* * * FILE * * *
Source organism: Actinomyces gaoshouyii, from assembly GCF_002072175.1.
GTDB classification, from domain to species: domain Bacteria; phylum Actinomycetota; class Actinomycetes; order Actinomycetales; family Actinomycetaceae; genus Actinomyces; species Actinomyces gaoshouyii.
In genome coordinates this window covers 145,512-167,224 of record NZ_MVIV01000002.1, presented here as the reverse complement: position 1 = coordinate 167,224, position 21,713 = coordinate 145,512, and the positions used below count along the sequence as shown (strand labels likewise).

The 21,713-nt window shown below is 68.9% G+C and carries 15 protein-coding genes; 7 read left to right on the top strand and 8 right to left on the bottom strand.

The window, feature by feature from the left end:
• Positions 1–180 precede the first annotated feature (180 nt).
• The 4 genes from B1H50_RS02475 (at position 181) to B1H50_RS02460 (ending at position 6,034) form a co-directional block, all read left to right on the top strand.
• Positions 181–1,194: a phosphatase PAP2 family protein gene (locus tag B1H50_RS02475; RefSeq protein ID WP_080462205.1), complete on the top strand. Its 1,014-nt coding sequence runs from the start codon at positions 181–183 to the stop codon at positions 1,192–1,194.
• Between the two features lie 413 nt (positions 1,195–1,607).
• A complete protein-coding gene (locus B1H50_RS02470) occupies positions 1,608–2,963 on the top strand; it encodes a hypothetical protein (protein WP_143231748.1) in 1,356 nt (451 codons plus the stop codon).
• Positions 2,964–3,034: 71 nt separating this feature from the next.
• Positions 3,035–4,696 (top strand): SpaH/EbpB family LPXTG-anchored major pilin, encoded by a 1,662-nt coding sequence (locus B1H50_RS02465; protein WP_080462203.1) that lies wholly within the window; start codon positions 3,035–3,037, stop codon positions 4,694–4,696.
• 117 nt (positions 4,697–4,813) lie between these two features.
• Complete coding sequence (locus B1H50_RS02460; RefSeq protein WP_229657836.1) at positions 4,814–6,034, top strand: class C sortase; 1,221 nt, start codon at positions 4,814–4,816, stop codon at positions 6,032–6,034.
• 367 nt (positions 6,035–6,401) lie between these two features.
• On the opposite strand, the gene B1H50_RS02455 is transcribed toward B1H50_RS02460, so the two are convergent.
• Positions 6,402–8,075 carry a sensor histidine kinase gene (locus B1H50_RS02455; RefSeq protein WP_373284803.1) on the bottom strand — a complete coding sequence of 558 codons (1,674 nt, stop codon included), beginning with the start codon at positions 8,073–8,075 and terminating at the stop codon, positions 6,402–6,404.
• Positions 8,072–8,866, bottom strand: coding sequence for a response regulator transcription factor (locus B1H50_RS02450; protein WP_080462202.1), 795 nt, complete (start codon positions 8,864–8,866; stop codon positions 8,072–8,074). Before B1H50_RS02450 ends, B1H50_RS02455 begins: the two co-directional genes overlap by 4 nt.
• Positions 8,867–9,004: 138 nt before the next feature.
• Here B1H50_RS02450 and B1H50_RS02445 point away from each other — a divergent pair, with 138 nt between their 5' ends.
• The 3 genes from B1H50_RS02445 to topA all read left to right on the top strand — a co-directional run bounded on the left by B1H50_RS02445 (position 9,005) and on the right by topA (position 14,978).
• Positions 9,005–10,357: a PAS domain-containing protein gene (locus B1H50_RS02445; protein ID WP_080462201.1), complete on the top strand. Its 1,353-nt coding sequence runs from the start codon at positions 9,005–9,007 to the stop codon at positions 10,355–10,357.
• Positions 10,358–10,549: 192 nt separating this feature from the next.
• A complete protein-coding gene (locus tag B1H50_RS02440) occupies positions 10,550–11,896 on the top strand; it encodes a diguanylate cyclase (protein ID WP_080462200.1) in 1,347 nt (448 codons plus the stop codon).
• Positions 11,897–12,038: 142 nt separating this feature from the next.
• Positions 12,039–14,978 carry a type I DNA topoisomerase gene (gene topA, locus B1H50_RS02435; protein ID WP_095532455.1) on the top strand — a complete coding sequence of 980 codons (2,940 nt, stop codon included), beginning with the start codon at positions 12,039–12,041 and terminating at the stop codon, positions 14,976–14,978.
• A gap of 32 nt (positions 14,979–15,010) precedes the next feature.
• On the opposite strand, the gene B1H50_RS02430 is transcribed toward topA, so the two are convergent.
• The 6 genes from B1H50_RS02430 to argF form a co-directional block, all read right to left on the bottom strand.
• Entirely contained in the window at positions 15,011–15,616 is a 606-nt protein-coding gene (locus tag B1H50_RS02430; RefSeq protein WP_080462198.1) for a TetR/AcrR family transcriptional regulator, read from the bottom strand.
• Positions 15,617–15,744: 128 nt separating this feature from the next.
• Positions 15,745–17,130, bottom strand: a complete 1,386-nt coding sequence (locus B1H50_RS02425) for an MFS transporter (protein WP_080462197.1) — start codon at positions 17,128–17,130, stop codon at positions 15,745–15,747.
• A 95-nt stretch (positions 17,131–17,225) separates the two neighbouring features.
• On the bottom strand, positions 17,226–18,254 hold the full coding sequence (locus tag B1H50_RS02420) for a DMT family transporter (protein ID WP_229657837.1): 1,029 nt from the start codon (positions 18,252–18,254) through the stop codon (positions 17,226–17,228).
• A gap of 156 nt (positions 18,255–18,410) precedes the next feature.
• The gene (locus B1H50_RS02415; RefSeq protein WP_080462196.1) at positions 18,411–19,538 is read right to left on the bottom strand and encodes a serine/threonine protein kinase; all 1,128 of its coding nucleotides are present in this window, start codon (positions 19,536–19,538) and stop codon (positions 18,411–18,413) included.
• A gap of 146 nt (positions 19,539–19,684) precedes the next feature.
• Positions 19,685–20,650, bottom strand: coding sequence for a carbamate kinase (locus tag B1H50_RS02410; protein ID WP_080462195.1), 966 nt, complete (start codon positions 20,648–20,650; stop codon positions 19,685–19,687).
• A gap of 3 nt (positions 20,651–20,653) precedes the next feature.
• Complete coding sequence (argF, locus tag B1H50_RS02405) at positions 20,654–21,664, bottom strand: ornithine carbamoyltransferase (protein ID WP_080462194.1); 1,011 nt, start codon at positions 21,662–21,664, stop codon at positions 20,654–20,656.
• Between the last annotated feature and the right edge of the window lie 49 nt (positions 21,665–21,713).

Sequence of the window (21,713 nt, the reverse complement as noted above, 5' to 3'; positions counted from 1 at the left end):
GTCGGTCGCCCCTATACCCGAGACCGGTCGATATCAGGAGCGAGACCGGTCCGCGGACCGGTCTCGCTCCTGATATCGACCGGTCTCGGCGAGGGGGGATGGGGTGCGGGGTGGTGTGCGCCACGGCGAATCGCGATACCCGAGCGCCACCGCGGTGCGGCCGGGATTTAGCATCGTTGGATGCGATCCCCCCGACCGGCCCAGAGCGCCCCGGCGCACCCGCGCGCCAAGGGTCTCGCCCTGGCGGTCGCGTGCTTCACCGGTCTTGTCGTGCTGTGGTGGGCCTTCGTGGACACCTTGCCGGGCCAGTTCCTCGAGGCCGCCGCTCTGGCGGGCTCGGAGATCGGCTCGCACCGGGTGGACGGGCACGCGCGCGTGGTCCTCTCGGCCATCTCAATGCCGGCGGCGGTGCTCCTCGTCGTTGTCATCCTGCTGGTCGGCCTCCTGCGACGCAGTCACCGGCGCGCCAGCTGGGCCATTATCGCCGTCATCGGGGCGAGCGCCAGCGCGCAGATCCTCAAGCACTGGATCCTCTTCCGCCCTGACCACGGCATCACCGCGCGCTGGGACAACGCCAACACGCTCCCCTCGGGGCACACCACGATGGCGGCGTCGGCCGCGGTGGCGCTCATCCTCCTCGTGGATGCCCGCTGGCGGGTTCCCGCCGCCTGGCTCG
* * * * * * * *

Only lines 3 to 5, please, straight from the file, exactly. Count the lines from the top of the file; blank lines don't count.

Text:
In genome coordinates this window covers 145,512-167,224 of record NZ_MVIV01000002.1, presented here as the reverse complement: position 1 = coordinate 167,224, position 21,713 = coordinate 145,512, and the positions used below count along the sequence as shown (strand labels likewise).

The 21,713-nt window shown below is 68.9% G+C and carries 15 protein-coding genes; 7 read left to right on the top strand and 8 right to left on the bottom strand.

The window, feature by feature from the left end: